This might have been the first record I set aside. The Baja Marimba Band were peers and label mates of Herb Alpert and the Tijuana Brass in the mid- to late ’60s, cranking out a slightly more irreverent bunch of “south of the border” easy-listening instrumentals. Not quite lounge. More like patio.

This record is from 1965. I’ve written about it before. My brothers and I listened to this endlessly as kids. The pops and ticks and skips on Dad’s copy are testament to that. That I have two or three better copies of this record is testament to how deeply it is seared into my head.

While record digging, I often come across other records by the Baja Marimba Band. I look them over. Then I put them back, figuring there is no way they are going to be as good as than my dad’s record.

Until recently, that is. I came across a Baja Marimba Band record I’d never seen.

This record, from 1968, seemed promising.

As with most Baja Marimba Band records, it has a bunch of instrumental covers of contemporary pop and show tunes along with a couple of original compositions. Among the covers: Burt Bacharach and Hal David’s “Always Something There To Remind Me,” the Beatles’ “Here, There and Everywhere” and the Turtles’ “Elenore.”

So I picked it up for 50 cents.

Then I put it on the turntable … and .. well … we won’t be sharing this record. Though I’d hoped otherwise, my hunch was right. It wasn’t as good as my dad’s record. Not even close.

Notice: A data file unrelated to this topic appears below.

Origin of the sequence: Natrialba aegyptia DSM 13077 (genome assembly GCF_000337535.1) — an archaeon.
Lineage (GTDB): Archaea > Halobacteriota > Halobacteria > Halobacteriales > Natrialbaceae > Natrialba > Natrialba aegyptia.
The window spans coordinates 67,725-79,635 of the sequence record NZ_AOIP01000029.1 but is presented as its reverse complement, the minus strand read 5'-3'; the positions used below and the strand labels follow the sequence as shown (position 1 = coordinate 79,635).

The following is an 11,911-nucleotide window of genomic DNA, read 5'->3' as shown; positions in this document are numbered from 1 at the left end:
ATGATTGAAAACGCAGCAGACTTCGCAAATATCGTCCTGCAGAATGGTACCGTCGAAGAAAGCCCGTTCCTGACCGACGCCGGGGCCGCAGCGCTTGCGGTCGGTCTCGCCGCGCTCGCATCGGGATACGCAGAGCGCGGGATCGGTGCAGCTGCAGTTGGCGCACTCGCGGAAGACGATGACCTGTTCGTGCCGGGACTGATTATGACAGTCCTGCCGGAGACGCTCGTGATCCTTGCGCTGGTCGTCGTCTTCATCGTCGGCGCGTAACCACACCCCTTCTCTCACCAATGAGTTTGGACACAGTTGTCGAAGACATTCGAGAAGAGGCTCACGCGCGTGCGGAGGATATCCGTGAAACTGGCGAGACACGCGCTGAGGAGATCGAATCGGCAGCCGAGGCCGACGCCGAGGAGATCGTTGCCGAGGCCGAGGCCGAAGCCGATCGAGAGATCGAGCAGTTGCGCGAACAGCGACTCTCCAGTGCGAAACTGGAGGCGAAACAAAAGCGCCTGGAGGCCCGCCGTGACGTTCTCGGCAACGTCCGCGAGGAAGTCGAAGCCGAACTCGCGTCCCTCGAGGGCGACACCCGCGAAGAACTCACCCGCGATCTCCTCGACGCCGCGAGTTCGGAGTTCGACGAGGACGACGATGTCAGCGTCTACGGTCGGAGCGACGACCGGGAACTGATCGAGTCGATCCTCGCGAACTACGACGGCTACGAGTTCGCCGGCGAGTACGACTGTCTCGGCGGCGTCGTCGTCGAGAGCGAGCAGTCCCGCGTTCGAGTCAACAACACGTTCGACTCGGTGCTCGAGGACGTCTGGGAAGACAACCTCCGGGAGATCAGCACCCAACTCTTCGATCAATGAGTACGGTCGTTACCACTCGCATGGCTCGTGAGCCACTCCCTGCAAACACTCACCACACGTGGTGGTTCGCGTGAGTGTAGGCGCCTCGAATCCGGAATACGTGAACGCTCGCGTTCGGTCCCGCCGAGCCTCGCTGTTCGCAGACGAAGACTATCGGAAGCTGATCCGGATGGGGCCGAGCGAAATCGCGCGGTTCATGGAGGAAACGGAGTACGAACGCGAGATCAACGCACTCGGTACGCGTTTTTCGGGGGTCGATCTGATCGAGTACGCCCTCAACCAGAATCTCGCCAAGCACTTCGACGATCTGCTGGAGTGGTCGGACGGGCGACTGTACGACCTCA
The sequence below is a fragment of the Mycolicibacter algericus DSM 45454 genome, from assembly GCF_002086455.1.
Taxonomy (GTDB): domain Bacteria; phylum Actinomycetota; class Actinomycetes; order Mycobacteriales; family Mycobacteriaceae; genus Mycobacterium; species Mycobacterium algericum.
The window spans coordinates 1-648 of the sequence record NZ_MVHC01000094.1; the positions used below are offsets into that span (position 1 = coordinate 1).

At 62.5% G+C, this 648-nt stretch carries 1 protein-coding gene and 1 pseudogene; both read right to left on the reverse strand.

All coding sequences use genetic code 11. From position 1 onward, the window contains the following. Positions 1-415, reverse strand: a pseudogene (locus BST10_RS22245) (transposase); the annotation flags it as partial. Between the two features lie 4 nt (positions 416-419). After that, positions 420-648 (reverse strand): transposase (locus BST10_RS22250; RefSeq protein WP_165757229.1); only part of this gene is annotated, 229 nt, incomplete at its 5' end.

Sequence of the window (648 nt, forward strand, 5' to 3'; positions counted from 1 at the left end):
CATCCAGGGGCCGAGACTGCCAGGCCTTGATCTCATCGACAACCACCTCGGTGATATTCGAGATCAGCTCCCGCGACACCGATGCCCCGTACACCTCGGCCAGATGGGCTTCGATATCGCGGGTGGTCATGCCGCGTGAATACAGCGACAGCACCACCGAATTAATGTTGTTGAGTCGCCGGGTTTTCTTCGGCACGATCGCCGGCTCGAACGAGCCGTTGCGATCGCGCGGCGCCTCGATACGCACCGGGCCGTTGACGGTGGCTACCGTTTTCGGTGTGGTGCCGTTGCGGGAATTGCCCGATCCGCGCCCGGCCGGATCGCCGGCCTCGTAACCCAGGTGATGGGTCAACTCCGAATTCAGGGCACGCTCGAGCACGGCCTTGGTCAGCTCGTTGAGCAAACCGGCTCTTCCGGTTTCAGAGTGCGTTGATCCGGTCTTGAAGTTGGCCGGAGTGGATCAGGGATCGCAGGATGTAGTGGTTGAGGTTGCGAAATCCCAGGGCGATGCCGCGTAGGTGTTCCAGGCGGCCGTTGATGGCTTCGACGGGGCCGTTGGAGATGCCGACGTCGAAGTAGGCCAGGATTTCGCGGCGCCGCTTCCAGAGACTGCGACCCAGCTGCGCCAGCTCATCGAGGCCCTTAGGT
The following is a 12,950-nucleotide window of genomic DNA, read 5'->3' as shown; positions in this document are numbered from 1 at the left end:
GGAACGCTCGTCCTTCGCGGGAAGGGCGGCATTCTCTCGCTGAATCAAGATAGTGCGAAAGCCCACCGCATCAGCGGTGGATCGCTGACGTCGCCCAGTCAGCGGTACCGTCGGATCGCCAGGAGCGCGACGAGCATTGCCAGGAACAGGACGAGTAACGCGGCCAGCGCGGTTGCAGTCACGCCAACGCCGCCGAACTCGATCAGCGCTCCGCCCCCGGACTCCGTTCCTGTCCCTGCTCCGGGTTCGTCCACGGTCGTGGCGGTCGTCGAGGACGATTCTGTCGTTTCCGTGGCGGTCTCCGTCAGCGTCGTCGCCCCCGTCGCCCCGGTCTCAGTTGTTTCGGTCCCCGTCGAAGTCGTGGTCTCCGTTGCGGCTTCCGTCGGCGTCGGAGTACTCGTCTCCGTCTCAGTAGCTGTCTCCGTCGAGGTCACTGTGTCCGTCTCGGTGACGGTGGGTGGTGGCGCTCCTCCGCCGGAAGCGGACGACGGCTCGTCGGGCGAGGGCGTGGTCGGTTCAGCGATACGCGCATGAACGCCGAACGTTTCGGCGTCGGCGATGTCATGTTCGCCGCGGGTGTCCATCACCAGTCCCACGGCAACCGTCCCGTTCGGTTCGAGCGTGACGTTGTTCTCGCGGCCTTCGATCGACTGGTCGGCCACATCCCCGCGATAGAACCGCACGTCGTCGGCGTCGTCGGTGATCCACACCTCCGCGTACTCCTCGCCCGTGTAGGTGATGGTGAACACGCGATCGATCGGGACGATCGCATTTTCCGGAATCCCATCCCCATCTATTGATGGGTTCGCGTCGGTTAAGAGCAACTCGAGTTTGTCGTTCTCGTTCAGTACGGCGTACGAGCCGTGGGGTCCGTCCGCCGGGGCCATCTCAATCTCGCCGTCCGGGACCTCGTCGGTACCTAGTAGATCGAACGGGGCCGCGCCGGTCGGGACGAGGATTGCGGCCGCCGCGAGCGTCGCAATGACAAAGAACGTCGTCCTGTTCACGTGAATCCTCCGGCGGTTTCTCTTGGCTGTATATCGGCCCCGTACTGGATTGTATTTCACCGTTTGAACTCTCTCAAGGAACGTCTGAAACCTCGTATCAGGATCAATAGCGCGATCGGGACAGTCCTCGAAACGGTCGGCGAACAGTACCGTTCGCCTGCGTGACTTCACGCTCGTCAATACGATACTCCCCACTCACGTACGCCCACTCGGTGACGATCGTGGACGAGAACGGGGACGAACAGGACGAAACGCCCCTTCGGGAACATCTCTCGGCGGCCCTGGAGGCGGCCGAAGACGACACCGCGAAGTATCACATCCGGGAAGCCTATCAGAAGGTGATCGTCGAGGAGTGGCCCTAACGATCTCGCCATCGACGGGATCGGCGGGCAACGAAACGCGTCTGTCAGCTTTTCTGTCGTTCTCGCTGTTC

But now I wonder … did I grow up with an exceptionally good record from 1965 or is my perception skewed, rendering it simply a guilty pleasure? Whatever. It’s part of the soundtrack of my life.

So, from Ray’s Corner, the apartment with the loud music, where the martinis are made of gin with the vermouth bottle held about a foot away, enjoy a couple of cuts from the only Baja Marimba Band record my dad owned and the only one I need.

“Juarez” and “Hecho En Mexico,” the Baja Marimba Band, from “Baja Marimba Band Rides Again,” 1965. It’s out of print, as is this 2001 best-of CD with “Juarez” on it.

Though Ray is hoisting a gin martini here, margaritas may better accompany these tunes. As always, you be the judge.

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Filed under June 2011, Sounds

The time of a life

We’ve not visited Ray’s Corner for a while — nor done much of anything else here on the blog — largely because we’ve been visiting the real Ray’s Corner quite a bit lately.

My dad, who is 85, has had some health problems in the six months since a minor accident ended his driving career. He increasingly grew short of breath over the summer.

Long story short, a few doctor visits, a few tests. Heart trouble. Last month, Dad had three stents put in to clear blocked arteries. He’s feeling better, but I do the driving and grocery shopping. Some of that used to be time for blogging, or for working out. So it goes.

Today, though, I was reminded of a time that might have been the best of my father’s 85 years.

In the summer of 1964, my parents were in their late 30s, with three young boys. I was 7. My brothers were 5 and 1. Dad and Mom felt confident enough about their lives that they bought their first house.

This house, in a quiet, leafy older neighborhood in Columbia, Missouri. They paid $18,000 for it (about $127,000 in today’s money).

Things were so good in the summer of 1964 that my parents also bought a new car, a 1964 Pontiac Catalina, midnight blue. They paid $2,500 for it (about $18,000 in today’s money).